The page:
LI-RADS 5 lesion

Case contributed by Dr Matt A. Morgan

Presentation

History of chronic hepatitis B. Lesion below detected on asymptomatic screening.

Patient Data

Age: 70 years
Gender: Male
MRI

LI-RADS 5B lesion

Classic imaging appearance of a LI-RADS 5 lesion (definitely hepatocellular carcinoma).  This lesion was not present on an MRI performed ~9 months earlier.

  • T2 fat sat : mild hyperintensity of the lesion
  • precontrast phase: mild hypointensity of a peripheral ovoid lesion in the right hepatic lobe
  • arterial phase: intense enhancement of the 2.6 cm lesion (late arterial phase)
  • portal venous phase: decreased enhancement of the lesion on the portal venous phase with a faint capsule remaining; the lesion now appears to be isointense to background liver

Case Discussion

LI-RADS is a classification system for communicating the likelihood of a hepatic lesion being hepatocellular carcinoma (HCC) in an at-risk liver. Like BI-RADS for breast imaging, the idea of the classification system is to take a wide variety of possible findings on CT or MRI and condense them into prognostic and treatment groups that will not vary from institution to institution.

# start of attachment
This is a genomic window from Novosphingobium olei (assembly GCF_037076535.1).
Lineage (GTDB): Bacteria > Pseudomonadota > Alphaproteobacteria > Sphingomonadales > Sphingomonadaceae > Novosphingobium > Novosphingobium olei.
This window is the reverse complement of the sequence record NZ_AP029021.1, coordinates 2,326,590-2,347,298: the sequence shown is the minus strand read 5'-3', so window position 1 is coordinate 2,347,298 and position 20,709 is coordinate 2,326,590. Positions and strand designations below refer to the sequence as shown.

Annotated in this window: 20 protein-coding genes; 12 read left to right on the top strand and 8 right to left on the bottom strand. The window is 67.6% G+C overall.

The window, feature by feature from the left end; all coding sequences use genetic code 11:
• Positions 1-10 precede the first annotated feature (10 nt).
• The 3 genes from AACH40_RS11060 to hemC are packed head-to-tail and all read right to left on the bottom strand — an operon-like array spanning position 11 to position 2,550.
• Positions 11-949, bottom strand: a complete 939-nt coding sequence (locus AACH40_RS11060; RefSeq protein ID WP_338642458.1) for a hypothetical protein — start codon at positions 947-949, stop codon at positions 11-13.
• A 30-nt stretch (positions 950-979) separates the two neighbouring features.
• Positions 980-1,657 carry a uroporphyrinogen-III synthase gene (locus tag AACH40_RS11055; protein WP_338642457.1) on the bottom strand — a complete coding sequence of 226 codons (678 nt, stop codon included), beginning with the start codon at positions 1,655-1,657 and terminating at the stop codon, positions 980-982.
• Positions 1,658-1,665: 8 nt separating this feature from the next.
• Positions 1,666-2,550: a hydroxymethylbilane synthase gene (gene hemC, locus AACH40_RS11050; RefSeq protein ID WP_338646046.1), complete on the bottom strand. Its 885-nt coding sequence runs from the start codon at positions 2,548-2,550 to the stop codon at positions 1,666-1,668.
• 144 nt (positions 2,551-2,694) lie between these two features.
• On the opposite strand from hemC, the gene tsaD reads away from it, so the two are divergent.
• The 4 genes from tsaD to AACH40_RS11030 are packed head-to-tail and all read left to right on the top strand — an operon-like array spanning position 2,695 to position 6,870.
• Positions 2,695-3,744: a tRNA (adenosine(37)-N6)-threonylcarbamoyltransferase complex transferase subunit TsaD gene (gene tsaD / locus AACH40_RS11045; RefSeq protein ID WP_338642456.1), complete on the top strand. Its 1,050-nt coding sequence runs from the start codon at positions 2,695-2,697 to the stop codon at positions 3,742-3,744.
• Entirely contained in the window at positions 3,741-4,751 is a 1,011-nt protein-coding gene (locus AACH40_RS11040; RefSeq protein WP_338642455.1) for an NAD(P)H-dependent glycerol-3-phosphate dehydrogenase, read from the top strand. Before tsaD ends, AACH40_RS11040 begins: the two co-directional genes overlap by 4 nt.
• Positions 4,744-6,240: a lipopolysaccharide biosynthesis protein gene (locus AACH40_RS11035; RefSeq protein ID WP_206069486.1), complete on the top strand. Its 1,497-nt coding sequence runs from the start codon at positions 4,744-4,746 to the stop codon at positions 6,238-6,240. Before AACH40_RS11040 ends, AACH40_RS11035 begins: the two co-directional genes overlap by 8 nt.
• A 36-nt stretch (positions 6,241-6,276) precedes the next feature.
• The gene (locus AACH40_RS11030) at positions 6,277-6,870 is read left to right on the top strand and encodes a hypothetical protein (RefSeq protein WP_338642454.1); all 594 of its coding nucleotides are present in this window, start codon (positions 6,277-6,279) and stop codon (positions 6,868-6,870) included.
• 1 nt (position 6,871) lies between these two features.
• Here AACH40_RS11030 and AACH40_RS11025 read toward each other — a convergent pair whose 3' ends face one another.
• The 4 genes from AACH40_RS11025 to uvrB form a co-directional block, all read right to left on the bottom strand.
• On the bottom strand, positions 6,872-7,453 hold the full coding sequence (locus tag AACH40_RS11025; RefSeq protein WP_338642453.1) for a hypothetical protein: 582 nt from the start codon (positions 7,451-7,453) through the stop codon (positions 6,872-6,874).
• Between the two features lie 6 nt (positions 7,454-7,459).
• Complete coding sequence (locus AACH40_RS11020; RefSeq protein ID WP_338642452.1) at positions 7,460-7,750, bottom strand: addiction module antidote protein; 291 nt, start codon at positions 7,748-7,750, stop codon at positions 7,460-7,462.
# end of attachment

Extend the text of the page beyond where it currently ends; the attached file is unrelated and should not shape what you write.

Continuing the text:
The lesion in this case is classic for a LI-RADS 5 lesion, which is the most suspicious category and defined as "definitely HCC". The lesion fulfills three out of four major criteria to make it level 5:

  • non-rim arterial phase enhancement
  • presence of an enhancing "capsule" 
  • interval growth

The lesion demonstrates decreased enhancement on the postcontrast sequence, but there is not much "wash out" (hypoenhancement relative to background liver on portal venous and delayed postcontrast dynamic sequences).  Instead, the lesion shows signal isointensity to the background liver.  This may cause confusion in diagnosing the lesion because one may wonder if the lesion is really washing out and whether this should really definitely be called an HCC... but the LI-RADS classification only requires one of the major criteria ("wash out", capsule, interval growth) to be considered "definitely HCC" in this setting.  Thus, although "wash out" is slightly ambiguous, this is definitely an HCC.

Because it is a LI-RADS 5 lesion, biopsy is unnecessary. Radiologic T-staging should be pursued, with treatment, if possible.

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Case information

rID: 32877
Published: 19th Dec 2014
Last edited: 21st Aug 2019
Inclusion in quiz mode: Included

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